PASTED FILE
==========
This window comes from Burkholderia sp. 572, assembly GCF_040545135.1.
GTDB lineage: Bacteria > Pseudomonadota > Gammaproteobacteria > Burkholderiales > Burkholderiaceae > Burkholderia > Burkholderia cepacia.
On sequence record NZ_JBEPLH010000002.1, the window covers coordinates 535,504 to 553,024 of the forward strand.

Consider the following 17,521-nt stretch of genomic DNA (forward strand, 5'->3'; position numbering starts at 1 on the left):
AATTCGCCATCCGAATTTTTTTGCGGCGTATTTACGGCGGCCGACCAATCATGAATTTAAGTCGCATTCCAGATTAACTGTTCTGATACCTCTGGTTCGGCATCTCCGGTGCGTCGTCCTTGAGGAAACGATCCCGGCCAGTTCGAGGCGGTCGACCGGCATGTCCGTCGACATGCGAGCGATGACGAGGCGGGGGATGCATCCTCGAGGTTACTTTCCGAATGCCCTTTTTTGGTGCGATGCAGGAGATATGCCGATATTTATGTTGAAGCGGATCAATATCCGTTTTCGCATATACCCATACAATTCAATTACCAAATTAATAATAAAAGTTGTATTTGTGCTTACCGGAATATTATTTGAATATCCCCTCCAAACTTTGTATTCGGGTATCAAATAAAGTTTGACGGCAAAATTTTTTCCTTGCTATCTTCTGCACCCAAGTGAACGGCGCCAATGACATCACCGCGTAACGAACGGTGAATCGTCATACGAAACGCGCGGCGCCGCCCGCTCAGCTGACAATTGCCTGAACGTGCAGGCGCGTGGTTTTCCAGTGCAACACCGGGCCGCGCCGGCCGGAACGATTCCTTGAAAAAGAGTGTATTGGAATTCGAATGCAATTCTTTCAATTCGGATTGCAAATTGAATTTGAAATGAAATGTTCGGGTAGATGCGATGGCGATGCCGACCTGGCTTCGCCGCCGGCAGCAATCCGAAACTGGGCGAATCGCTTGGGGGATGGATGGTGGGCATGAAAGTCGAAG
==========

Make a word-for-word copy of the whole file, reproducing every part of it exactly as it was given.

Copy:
This window comes from Burkholderia sp. 572, assembly GCF_040545135.1.
GTDB lineage: Bacteria > Pseudomonadota > Gammaproteobacteria > Burkholderiales > Burkholderiaceae > Burkholderia > Burkholderia cepacia.
On sequence record NZ_JBEPLH010000002.1, the window covers coordinates 535,504 to 553,024 of the forward strand.

Consider the following 17,521-nt stretch of genomic DNA (forward strand, 5'->3'; position numbering starts at 1 on the left):
AATTCGCCATCCGAATTTTTTTGCGGCGTATTTACGGCGGCCGACCAATCATGAATTTAAGTCGCATTCCAGATTAACTGTTCTGATACCTCTGGTTCGGCATCTCCGGTGCGTCGTCCTTGAGGAAACGATCCCGGCCAGTTCGAGGCGGTCGACCGGCATGTCCGTCGACATGCGAGCGATGACGAGGCGGGGGATGCATCCTCGAGGTTACTTTCCGAATGCCCTTTTTTGGTGCGATGCAGGAGATATGCCGATATTTATGTTGAAGCGGATCAATATCCGTTTTCGCATATACCCATACAATTCAATTACCAAATTAATAATAAAAGTTGTATTTGTGCTTACCGGAATATTATTTGAATATCCCCTCCAAACTTTGTATTCGGGTATCAAATAAAGTTTGACGGCAAAATTTTTTCCTTGCTATCTTCTGCACCCAAGTGAACGGCGCCAATGACATCACCGCGTAACGAACGGTGAATCGTCATACGAAACGCGCGGCGCCGCCCGCTCAGCTGACAATTGCCTGAACGTGCAGGCGCGTGGTTTTCCAGTGCAACACCGGGCCGCGCCGGCCGGAACGATTCCTTGAAAAAGAGTGTATTGGAATTCGAATGCAATTCTTTCAATTCGGATTGCAAATTGAATTTGAAATGAAATGTTCGGGTAGATGCGATGGCGATGCCGACCTGGCTTCGCCGCCGGCAGCAATCCGAAACTGGGCGAATCGCTTGGGGGATGGATGGTGGGCATGAAAGTCGAAG